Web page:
Athletes looking to optimize their ability to cope with the warmer temperatures during strenuous physical activity can benefit from supplementation. Electrolyte loss, free radical formation and the need for biochemical participants like vitamins and minerals is heavily increased. At minimum, athletes should consume a complete multi-vitamin/mineral supplement containing generous amounts of basic antioxidants like beta-carotene, vitamin C and vitamin E. This should also contain adequate amounts of electrolytes such as sodium, potassium and chloride.
Active athletes finding it difficult to maintain their body weight during the summertime will find a weight gainer indispensable. Those in need of an energy boost should give energy bars and carbohydrate powders/drinks a whirl. When it comes to protein, there is no question that demands are increased under the extra stress of exercising in the heat. A recent study published in Medicine & Science in Sports & Exercise found branched-chain amino acid supplementation could prolong moderate exercise performance in the heat. Branched-chain amino acids (leucine, isoleucine, and valine) are anti-catabolic essential aminos which are in high demand anytime the body undergoes physical stress. Alternatively, a high quality protein powder with added branched-chain amino acids can be taken.
To prevent dehydration, drink plenty of fluids and eat foods high in water such as fruits and vegetables. Letting thirst be your guide is an adequate daily guideline for most healthy people. Fluids can be obtained not just from water but also from other beverages and foods. But, if you're exercising, don't wait for thirst to keep up with your fluids.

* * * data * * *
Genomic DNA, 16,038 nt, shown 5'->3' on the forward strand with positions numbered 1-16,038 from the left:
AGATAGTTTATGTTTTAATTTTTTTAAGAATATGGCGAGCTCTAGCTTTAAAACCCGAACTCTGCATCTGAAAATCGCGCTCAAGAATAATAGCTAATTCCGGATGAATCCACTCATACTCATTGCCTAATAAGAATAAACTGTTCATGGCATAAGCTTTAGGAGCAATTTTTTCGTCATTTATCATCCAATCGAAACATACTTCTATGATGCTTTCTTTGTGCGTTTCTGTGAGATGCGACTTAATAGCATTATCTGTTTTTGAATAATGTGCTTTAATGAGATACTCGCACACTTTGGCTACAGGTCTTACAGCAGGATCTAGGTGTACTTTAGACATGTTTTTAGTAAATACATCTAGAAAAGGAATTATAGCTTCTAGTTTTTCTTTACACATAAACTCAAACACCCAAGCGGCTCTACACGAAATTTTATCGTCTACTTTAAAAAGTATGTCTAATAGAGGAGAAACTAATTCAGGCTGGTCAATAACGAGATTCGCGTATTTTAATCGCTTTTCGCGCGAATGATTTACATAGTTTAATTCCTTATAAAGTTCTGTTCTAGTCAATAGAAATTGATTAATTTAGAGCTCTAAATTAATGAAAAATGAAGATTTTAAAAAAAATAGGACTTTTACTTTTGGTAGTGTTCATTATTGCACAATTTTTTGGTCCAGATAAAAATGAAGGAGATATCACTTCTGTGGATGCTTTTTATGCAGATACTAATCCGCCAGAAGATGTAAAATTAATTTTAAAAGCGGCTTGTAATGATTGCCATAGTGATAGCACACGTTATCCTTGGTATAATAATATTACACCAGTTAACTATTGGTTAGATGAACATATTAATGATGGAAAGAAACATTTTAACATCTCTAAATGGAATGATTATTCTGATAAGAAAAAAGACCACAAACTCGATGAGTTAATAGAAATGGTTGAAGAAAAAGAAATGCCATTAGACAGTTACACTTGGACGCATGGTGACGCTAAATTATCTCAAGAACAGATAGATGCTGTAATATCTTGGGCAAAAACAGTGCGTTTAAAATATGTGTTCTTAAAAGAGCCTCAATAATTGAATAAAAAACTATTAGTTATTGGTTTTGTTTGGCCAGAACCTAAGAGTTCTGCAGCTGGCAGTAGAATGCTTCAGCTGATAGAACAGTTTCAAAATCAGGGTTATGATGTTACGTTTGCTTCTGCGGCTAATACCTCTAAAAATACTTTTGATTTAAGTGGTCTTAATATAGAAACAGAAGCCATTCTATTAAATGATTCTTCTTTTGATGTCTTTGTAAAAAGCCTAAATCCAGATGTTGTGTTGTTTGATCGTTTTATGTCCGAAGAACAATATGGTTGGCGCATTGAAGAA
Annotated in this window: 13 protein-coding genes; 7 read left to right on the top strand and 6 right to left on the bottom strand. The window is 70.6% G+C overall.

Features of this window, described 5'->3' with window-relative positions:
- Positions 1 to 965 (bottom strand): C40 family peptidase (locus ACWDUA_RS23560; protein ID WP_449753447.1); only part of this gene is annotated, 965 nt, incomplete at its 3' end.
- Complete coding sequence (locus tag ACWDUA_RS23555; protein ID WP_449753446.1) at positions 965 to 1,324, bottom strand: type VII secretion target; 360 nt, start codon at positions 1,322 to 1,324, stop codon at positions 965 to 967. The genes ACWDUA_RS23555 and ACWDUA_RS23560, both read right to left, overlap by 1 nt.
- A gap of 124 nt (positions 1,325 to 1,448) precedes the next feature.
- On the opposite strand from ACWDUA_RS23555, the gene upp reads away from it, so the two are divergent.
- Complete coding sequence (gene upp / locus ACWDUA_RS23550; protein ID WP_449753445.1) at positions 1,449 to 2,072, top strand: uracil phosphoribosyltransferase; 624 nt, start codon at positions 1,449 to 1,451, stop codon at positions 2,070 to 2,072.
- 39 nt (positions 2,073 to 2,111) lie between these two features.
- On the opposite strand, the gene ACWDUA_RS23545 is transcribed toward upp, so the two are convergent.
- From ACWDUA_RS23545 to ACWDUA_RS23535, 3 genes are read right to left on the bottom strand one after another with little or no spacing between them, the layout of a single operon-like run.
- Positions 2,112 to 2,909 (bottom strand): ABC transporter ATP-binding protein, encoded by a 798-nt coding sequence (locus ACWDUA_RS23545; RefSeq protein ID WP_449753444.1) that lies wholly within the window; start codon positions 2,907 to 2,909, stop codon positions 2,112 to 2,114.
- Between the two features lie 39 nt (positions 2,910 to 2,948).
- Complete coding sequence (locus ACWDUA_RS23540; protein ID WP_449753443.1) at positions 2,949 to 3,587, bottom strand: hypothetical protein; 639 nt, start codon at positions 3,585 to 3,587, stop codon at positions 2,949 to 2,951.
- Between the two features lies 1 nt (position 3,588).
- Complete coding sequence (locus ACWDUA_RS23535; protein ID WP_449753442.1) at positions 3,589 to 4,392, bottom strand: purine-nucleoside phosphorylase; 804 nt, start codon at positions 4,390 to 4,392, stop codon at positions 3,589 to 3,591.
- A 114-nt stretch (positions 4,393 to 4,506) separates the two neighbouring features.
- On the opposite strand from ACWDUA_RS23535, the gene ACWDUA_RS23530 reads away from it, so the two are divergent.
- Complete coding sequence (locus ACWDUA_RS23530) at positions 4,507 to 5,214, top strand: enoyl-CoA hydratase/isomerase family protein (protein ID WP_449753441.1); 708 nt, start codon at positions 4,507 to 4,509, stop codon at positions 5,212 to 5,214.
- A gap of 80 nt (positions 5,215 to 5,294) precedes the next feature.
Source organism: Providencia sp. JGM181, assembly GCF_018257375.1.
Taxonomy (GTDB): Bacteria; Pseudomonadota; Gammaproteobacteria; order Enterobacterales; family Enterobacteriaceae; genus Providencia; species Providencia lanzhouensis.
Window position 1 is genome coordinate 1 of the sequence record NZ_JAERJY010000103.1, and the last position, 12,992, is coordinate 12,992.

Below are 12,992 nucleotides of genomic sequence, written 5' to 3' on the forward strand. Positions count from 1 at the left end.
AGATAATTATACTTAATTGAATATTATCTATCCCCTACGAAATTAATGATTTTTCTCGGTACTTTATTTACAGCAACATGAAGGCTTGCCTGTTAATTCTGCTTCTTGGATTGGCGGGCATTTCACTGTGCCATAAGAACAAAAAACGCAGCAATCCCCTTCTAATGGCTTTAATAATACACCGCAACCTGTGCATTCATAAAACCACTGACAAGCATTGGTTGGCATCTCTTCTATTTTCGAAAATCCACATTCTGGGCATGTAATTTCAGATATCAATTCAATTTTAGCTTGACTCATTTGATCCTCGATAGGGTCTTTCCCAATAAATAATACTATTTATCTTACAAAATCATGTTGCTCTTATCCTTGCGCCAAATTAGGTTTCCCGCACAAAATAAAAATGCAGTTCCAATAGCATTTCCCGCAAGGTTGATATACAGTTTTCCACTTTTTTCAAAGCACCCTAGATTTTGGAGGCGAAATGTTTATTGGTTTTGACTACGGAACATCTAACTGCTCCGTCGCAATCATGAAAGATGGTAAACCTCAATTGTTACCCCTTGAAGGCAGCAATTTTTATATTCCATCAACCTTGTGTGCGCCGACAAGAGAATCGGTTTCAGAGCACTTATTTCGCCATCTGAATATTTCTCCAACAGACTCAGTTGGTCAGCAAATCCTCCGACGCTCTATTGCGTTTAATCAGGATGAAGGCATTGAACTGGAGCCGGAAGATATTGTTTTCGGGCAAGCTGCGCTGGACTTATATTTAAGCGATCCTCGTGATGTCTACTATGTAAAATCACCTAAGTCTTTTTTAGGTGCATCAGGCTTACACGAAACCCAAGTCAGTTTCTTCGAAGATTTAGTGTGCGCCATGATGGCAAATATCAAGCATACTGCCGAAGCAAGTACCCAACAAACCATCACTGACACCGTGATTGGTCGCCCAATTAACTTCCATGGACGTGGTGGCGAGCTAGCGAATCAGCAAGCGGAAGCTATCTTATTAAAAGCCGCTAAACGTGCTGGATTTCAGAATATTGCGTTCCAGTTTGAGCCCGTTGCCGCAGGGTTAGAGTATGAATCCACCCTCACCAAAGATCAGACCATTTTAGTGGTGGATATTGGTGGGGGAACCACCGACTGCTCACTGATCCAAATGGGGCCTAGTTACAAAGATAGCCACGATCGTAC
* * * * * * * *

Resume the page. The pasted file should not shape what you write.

Under certain circumstances, you may need to take in more fluids than usual:
- Illness. Start giving extra water or an oral rehydration solution at the first signs of illness — don't wait until dehydration occurs. And although they might sound appealing, traditional "clear fluids" such as ginger ale or other sodas contain too much sugar and too little sodium to replenish lost electrolytes.
- Exercise. In general, it's best to start hydrating the day before strenuous exercise. Producing lots of clear, dilute urine is a good indication that you're well hydrated. Before exercising, drink 1 to 3 cups (0.24 to 0.70 liters) of water. During the activity, replenish fluids at regular intervals, and continue drinking water or other fluids after you're finished.
Keep in mind that drinking too much not only can cause bloating and discomfort, but may lead to a potentially fatal condition in which your blood sodium becomes too low (hyponatremia). This occurs when you drink more fluids than you lose through sweating.
- Environment. You need to drink additional water in hot or humid weather to help lower your body temperature and to replace what you lose through sweating. You may also need extra water in cold weather if you sweat while wearing insulated clothing. Heated, indoor air can cause your skin to lose moisture, increasing your daily fluid requirements. And altitudes greater than 8,200 feet (2,500 meters) also can affect how much water your body needs. If dehydration occurs when you're exercising in hot weather, get into a shady area, recline, and start drinking water or a sports drink. Young athletes should be encouraged to let their coaches know if they are having symptoms of dehydration.